Before they could fully digest that statement, Bridport and his officers arrived. Granger greeted them courteously; he knew most of them, and many of them were good men. “Lord Bridport, this Board is of the opinion that this mutiny is being conducted by a small group of rogues, and that the other men are loyal to their king.” Bridport said nothing. “We propose that we separate the good men, and ships, from the bad, by ordering the fleet to St. Helen’s Roads.”

“My lord,” began Bridport, “the men refused to obey a previous order to that effect. I am fairly certain they will refuse to obey it now.”

“Surely those loyal to the King would sail,” Pybus interjected. The other Lords nodded their approval.

“I think they would not,” Bridport said. He looked to Garner and Colpoys, who agreed with their admiral. The Board was so disturbed by their answer; they began to interview individual captains, who wisely echoed the words of their admiral. It went on like that, with most of the captains agreeing with Bridport, although there were a few who agreed with the Board, but those captains appeared to be sucking up to such a degree to the Board that even Spencer seemed reluctant to give their comments any credibility.

Granger sat there as an observer until he noticed Colpoys eying him coldly, with a malicious smile. “Lord Granger, you have not ventured an opinion on the current situation,” Colpoys asked.

“What would a mere frigate captain know of matters that involve ships of the line,” a senior captain said with a sneer, indicating his disdain for someone like Granger with limited seniority.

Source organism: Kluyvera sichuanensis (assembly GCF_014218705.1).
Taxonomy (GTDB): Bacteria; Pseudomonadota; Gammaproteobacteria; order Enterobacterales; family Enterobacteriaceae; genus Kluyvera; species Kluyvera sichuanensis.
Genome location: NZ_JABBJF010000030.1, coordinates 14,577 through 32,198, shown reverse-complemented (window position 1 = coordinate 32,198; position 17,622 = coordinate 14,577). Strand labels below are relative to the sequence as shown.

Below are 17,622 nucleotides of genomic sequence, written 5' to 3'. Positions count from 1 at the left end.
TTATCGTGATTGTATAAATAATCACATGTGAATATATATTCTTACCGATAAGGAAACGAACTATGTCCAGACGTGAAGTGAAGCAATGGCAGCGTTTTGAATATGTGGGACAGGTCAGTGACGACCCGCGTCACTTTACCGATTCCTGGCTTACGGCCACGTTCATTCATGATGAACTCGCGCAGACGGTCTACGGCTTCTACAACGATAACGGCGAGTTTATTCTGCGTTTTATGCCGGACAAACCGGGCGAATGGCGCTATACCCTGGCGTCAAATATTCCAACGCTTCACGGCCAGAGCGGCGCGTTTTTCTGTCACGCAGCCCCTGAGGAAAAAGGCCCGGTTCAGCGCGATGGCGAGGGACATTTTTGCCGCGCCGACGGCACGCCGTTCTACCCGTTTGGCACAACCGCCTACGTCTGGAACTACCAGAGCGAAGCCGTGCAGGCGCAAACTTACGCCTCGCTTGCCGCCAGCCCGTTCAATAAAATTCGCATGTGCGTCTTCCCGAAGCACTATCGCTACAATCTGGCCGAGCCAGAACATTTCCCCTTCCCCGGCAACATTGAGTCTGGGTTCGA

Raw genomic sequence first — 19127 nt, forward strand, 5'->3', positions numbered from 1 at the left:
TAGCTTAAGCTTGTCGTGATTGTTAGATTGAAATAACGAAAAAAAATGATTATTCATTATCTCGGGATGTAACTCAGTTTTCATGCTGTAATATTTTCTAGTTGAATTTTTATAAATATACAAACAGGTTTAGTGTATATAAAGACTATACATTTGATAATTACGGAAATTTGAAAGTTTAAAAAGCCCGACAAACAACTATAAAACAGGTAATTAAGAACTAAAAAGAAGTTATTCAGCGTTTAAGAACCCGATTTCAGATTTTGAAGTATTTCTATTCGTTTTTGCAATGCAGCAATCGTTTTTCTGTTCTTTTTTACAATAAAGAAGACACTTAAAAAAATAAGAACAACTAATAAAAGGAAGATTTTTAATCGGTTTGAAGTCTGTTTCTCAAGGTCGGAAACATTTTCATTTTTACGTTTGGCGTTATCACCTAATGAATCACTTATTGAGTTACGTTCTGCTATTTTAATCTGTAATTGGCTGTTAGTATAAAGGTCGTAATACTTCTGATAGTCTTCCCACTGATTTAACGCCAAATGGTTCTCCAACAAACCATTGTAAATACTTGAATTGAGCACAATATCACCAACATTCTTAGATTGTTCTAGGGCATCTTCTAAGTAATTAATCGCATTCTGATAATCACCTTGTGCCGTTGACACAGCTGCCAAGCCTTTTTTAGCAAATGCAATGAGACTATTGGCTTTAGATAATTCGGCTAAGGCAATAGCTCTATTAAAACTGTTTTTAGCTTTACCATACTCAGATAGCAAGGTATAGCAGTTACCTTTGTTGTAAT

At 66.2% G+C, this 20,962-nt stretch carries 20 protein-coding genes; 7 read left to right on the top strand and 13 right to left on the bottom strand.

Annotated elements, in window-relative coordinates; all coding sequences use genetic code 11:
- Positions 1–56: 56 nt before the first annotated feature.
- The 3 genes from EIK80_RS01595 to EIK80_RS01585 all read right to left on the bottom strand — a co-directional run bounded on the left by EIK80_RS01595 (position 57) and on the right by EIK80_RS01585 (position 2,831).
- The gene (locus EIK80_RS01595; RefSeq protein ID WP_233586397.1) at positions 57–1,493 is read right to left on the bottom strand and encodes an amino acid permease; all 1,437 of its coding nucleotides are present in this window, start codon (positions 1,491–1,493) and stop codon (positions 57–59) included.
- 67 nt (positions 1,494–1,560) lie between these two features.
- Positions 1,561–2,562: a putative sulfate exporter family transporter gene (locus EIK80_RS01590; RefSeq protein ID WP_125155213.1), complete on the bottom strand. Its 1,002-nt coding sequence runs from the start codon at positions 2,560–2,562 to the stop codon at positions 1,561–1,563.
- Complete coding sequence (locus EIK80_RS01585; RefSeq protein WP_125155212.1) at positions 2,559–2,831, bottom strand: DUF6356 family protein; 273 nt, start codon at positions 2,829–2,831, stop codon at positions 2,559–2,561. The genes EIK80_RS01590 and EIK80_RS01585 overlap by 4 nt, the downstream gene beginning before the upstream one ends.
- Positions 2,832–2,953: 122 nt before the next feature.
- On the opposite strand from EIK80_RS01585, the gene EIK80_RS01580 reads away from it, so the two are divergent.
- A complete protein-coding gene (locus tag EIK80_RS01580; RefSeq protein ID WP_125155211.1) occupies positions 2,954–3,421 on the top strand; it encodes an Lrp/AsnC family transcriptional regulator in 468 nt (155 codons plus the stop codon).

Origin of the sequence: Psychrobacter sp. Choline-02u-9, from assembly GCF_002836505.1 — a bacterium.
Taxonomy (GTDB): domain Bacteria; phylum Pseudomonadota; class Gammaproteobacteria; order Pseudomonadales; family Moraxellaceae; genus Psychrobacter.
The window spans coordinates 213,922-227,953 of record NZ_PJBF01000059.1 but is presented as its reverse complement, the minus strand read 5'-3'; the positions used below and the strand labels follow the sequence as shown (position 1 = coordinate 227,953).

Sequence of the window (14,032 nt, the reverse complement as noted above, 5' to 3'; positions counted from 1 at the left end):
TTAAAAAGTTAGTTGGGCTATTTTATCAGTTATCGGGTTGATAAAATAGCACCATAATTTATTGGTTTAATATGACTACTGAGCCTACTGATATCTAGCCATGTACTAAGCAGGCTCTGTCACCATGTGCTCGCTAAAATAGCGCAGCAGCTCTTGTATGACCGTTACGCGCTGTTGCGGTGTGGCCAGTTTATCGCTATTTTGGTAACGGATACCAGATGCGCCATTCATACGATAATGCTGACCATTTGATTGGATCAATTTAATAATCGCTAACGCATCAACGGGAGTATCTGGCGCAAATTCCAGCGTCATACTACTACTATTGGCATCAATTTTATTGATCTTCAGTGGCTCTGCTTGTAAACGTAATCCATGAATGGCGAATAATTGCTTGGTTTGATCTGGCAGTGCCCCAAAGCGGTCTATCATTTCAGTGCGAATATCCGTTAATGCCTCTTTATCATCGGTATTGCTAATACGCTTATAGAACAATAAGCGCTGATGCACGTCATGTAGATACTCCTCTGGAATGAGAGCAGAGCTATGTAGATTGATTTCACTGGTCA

Spencer gave the senior captain in question a fearful look, as did Bridport, sufficient to cow the idiot into silence, but the damage had been done. Now all eyes looked at Granger, wondering what his response would be. “As the captain has noted, it is not for me to voice an opinion in these matters,” Granger said diplomatically.

“Yet we are all curious,” Spencer said. “Pray enlighten us.” Granger stared hard at Spencer, wondering at what he was planning. Spencer knew that Granger didn’t agree with him, and that Granger thought the mutiny should be resolved quickly by giving in to the demands of the seamen. He clearly wanted an opposing view to be voiced. In any event, Granger had no choice, since to state any other point of view would be a lie.

“I think, my lords, that the men are united in this cause, and that this is not the act of some isolated group. I think that Lord Bridport is correct when he states that the ships would not sail if so ordered, and if they were ordered to do so, the order would be seen by the men as a lack of good faith by this Board. I think that since the Prime Minister has indicated that the costs to agree to the demands of the delegates are palatable to Parliament, and since it does seem like a paltry amount to be sacrificed to maintain the safety of the realm, that granting their requests is the prudent course of action. If those demands were unreasonable, then it may be otherwise, but they are not, in my opinion.”

“So you would have us surrender to the delegates?” one of the other captains asked. Granger was aware now of what Spencer had done. He’d set Granger up to be the whipping boy for the issue, to get the others to express their viewpoints more clearly than they would to the Board itself. It was less dangerous to argue with Granger than to argue with Bridport.